Garbage City

Would I give up all my personal dreams to obey God’s dream?

Does my answer to that depend on what God’s dream is for my life?

. . . what if God’s dream was for me to share Him in Garbage City?

Photograph of a street in Moquattam Village, Egypt. Moquattam Village is also called Garbage City. Photograph used by permission from Ayoung Shin.

I can look at this photograph and brush it off as God would never tell me to go here . . . but what if He did?  What if He told me to live the rest of my life in Garbage City?

Garbage City?  GARBAGE CITY???  HOW COULD THIS BE GOD’S DREAM?  GOD ISN’T REALLY SERIOUS IS HE?  GOD COULDN’T ASK ME TO LIVE THERE, COULD HE?  I MEAN, HE KNOWS HOW I FEEL ABOUT GARBAGE.  HE KNOWS HOW SICK I WOULD GET.  GOD WOULDN’T ASK THAT OF ME, HE’D NEVER ASK THAT OF ME . . WOULD HE?

But God did ask.  God asked Father Samaan.

Photograph of Shubra, Cairo, where Father Samaan lived. Photograph used by permission from Andrew A. Shenouda.

Whoa, whoa, whoa.  But Father Samaan lived in a normal city.  God would surely call somebody from Garbage City to witness in Garbage City, right?  Isn’t there a donation box where I can put my nice, sanitary money for Garbage City and then forget I ever saw the photograph?

The journey to Garbage City started when Father Samaan witnessed to man who collected his garbage in Shubra, Cairo.  That man received Jesus Christ.

What a victory: an event that broke class rank, broke socioeconomic rank, and broke the conventional witnessing “comfort zone boundaries”.  What a celebration to tell the church.  Surely after this, Father Samaan’s witnessing work was done, and he could retire into recollections of all the people he had led to Christ, right?  Right?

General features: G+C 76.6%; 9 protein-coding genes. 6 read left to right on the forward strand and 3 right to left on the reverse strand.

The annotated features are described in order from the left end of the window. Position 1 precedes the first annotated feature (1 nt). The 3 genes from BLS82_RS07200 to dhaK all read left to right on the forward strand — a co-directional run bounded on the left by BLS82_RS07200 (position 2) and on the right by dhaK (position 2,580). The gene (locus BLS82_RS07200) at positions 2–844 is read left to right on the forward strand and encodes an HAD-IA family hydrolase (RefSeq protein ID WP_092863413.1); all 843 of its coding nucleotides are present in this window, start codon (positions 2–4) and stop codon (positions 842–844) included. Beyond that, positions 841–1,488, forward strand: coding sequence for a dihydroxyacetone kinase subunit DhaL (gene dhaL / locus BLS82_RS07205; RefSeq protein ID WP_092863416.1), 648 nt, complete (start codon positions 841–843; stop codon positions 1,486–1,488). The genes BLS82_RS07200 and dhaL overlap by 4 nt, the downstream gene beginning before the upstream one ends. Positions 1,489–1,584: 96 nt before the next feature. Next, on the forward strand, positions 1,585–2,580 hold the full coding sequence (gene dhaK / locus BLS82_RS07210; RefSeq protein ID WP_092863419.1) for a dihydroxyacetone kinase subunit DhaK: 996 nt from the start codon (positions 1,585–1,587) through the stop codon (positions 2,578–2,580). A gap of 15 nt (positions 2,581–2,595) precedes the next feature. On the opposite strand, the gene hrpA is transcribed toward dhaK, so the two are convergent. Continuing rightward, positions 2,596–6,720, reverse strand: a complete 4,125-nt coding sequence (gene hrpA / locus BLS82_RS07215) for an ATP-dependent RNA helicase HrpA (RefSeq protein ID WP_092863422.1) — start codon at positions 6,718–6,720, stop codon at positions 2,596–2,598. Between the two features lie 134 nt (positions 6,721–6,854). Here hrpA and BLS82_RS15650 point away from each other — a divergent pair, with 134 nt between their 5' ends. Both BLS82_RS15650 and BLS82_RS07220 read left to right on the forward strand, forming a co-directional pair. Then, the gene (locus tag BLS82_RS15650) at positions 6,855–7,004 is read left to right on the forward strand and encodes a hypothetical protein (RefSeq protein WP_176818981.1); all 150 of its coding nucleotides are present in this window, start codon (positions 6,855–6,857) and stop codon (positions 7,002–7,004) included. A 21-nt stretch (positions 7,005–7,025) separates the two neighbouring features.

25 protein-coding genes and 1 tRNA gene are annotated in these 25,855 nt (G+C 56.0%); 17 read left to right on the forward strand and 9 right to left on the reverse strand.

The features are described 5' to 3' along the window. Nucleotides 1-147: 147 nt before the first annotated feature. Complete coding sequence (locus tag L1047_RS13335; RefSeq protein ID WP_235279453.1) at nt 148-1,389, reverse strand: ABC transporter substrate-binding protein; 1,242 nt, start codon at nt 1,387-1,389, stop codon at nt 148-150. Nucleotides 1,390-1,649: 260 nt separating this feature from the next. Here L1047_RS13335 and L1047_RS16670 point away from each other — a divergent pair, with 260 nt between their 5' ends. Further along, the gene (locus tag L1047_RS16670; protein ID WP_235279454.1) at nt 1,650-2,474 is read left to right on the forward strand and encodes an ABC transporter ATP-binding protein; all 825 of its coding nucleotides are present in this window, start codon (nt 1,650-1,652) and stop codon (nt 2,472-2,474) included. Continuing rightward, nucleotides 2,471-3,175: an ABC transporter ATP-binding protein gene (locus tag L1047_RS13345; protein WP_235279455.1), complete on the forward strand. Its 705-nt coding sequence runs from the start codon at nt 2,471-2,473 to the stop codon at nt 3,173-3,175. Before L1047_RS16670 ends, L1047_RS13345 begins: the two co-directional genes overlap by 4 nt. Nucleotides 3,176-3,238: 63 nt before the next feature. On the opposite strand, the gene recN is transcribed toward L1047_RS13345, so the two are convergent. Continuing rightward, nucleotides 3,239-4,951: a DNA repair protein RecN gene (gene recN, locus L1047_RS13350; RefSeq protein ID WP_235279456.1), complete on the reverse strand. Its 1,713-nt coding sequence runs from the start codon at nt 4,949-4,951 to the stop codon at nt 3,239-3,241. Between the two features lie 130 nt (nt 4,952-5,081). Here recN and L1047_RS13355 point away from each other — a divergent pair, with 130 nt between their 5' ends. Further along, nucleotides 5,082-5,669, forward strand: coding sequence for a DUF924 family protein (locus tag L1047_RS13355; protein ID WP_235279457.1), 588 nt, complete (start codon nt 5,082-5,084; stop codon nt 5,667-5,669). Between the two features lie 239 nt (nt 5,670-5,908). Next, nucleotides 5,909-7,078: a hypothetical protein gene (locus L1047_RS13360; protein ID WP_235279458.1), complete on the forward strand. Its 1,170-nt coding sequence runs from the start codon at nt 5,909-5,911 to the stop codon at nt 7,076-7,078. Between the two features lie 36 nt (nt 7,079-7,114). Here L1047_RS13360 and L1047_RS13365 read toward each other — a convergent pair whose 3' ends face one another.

But when we follow after God, He doesn’t congratulate us for our steps in obedience nearly so much as He urges us on to bigger and faster steps.

Father Samaan had already been faithful to God in Shubra, Cairo.  Why couldn’t he just keep up his faithfulness there?  Already he had witnessed to those around him.  Already he had shared the good news about Jesus.  Already he did more than most people who call themselves Christians will do in their lifetime.  Wasn’t the scale already tipped in his favor?  Hadn’t he already done enough good works?

But Father Samaan’s life in Christ hadn’t started by good works, and it wasn’t going to be finished by good works.  Father Samaan had been saved by grace, and there was nothing he needed to add to the scale at all.  He’d already been forgiven of everything.  He’d already been promised a life in Heaven.  So why, why, why go to Garbage City?

Because Father Samaan hadn’t forgotten that his Salvation had chosen to be born into a trashed world . . . so He could carry every last speck of garbage away from us, to bury forever in His own grave.

So Father Shamaan went.

Jesus came to them and spoke to them, saying, “All authority has been given to me in heaven and on earth. Go, and make disciples of all nations, baptizing them in the name of the Father and of the Son and of the Holy Spirit, teaching them to observe all things that I commanded you. Behold, I am with you always, even to the end of the age.” Amen. (Matthew 28:18-20, WEB)

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Photograph of Garbage City (Moquattam) by Ayoung Shin from Wikipedia: http://en.wikipedia.org/wiki/File:Trash_on_a_Street_in_Moqattam_Village.jpg, accessed November 27, 2011

Photograph of Shubra, Cairo by Andrew A. Shenouda, profile on http://www.flickr.com/people/2007828/

Photographs are under Creative Commons License.

See Copyright Page for Bible translation information.

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Published in: on November 27, 2011 at 4:10 pm  Leave a Comment  
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